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viernes, 20 de enero de 2012

Head Injury in pacientes on OAT

Management of Minor Head Injury in Patients Receiving Oral Anticoagulant Therapy: A Prospective Study of a 24-Hour Observation Protocol
Menditto V et al.

doi:10.1016/j.annemergmed.2011.12.003

Patients taking warfarin, a blood thinner widely prescribed to prevent blood clots from forming, who suffer minor head injury and have a negative CT scan should have another CT scan after 24 hours, according to the results of an Italian study published online Friday in Annals of Emergency Medicine
“This protocol will identify most occurrences of delayed bleeding in these patients,” said Dr. Vincenzo Menditto of the Ospedali Riuniti di Ancona in Ancona, Italy. “This is particularly true of patients who are 65 years old or older. Patients on warfarin whose INR level is higher than 3.0 are at even higher risk.”
Researchers enrolled 87 emergency department patients with minor head injury who were taking warfarin. Twenty-four hours after having a negative CT scan, five of the patients showed hemorrhage lesions on a repeat CT scan. Three of those patients were admitted to the hospital and one underwent craniotomy for a subdural hematoma, or bleeding in the brain.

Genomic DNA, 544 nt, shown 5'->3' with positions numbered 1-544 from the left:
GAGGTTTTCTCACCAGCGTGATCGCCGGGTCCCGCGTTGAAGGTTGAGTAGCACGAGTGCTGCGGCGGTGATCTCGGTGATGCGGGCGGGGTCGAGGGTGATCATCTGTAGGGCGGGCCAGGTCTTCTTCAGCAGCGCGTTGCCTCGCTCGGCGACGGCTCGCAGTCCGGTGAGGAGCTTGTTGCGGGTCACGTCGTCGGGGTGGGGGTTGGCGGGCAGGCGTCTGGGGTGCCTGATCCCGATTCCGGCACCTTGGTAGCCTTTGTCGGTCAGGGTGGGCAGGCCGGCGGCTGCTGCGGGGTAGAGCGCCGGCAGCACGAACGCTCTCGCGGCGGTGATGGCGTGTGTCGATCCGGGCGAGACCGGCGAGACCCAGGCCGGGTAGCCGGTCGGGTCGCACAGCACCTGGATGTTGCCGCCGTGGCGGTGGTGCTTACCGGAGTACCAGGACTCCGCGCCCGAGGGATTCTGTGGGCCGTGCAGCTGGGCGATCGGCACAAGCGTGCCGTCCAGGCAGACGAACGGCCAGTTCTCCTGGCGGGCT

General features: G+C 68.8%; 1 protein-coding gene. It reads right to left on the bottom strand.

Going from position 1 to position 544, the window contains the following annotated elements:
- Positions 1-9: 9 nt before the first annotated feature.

An additional two patients who were discharged from the hospital after two negative CT scans were subsequently admitted to the hospital with symptomatic subdural hematomas. Altogether four of the patients with delayed bleeding had an initial INR level of greater than 3.0.
 
"Our study confirms the recommendation of the European Federation of Neurological Societies,” said Dr. Menditto. “It recommends that all minor head injury patients on blood thinners should have an initial CT scan followed by admission for observation followed by a second CT scan before discharge. This is important for the growing portion of the population that is 65 or older and on blood thinners.”